• Golden Globe Awards

Toorbos (South Africa)

If you have ever experienced the deep serenity and powerful joy of hugging a tree, this movie might be for you. More than that, Toorbos is a brilliant film that takes you to the South Africa’s Knysna forest of the 1930s; an unusual and rarely shown landscape and time in the life of the African nation. It is an important place in its colonization and maybe this is why the film was chosen as the official South African submission for the Academy Awards.  
In the film, directed by Rene Van Rooyen, we are introduced to a young woman, the free-spirited Karoliena, played by Elani Dekker (of 2016 Jou Romeo’s fame) who leads a poor but serene life, deep in the forest with her ailing widowed mother. Karoliena is just out of her teens, in 1933, earning some money giving tours of the forest. Toorbos translates into dream forest and the young girl seems to fit in with every leaf, flower or bush of this toorbos. Her soul seems to be deep in the forest as we see a spiritual connection with a particular huge and century-old tree where she finds peace and comfort. This will become a stumbling block in the love story that will follow.
The government is trying to settle the place and the people living in the woods. And we follow the uprooting of this young woman and her community during a crucial period: just before WWII. The first part of the film offers a magical realist period drama, as Karoliena is coaxed into marriage to a townsman, experiences the realities of progress, discovers its oppression of society, the growing power of money on cultural homogenization and what it will take to stay true to herself.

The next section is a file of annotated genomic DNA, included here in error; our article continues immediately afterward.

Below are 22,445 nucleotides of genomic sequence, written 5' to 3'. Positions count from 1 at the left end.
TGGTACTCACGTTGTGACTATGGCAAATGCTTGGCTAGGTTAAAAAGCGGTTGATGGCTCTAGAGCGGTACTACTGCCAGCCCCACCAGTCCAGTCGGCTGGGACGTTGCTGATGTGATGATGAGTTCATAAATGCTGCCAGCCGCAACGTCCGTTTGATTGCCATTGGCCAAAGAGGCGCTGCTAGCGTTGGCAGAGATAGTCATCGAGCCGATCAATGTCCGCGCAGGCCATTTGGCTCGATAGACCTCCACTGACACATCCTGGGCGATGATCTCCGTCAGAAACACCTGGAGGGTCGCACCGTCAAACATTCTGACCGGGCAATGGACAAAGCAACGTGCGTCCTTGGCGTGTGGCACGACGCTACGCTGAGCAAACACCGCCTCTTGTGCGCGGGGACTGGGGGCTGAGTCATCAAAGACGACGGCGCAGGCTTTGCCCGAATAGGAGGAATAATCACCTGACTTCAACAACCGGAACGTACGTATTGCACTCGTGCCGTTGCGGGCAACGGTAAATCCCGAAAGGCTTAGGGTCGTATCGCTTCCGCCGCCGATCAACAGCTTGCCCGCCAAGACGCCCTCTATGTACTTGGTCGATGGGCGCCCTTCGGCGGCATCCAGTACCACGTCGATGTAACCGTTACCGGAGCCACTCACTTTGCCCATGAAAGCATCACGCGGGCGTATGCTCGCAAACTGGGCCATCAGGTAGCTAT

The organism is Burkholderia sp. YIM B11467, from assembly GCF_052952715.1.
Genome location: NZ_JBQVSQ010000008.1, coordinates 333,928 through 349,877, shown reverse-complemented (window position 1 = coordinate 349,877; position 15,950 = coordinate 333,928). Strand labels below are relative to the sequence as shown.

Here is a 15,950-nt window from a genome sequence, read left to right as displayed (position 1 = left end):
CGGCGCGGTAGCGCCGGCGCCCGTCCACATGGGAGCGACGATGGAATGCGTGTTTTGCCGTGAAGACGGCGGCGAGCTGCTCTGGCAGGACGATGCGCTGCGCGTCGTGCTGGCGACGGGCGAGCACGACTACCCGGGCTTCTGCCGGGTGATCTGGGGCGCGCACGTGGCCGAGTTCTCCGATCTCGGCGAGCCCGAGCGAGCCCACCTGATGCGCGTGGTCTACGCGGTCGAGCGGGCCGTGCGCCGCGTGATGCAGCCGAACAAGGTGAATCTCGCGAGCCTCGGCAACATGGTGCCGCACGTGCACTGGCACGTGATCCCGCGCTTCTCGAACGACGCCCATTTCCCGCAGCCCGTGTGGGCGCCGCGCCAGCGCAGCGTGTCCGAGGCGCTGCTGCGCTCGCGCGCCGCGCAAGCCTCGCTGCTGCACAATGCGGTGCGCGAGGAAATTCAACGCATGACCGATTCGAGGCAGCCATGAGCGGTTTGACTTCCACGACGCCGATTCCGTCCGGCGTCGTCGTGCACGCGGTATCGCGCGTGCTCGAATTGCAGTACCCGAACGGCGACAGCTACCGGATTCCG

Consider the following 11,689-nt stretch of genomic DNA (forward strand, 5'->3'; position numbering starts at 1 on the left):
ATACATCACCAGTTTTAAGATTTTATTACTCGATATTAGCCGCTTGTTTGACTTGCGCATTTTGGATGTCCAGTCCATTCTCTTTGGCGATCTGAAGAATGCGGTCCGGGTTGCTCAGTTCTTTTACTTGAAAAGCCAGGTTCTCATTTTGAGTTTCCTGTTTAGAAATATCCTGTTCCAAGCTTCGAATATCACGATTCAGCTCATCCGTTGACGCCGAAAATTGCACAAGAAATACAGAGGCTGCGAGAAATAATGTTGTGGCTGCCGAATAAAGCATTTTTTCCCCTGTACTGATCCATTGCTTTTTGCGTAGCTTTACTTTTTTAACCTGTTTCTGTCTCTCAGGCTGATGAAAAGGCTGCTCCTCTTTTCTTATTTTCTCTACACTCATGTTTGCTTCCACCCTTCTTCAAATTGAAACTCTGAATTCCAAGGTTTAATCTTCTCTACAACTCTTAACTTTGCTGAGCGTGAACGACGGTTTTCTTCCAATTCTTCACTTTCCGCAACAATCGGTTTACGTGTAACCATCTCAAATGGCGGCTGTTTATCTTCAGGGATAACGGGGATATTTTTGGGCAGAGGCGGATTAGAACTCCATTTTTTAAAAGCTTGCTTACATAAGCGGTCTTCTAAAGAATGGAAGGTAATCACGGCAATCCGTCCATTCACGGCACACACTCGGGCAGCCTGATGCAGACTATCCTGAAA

The man she marries is a good man, Johannes Kapp, played by Stiaan Smith. They soon find love for each other. Johannes was himself a forest kid. He has now conformed very well to town life and progress and the desire to share his new life with the beautiful but naïve Karoliena. The story is from the late Dalene Matthee, author of “Forest Novels” a very successful set of four evocative books, and this adaptation, written with love and passion by Van Rooyen, really captures the essence of the novel. As Karoliena is transformed into a town girl by an old lady chaperon, life seems to dissipate from her wide wonderous eyes. Johannes in an act of kindness teaches her to drive, but he has no clue on how to cherish this forest flower.
WWII comes from distant shores and the film shows how the young girl becomes a woman in her new urban settings. In the 10 years of the story she is always longing to get back to toorbos. Alas the government has decided to deforest the area and build peripheral housing for its people, former Dutch wood cutting immigrants. A melancholic look at the loss of her beloved environment and inner innocence.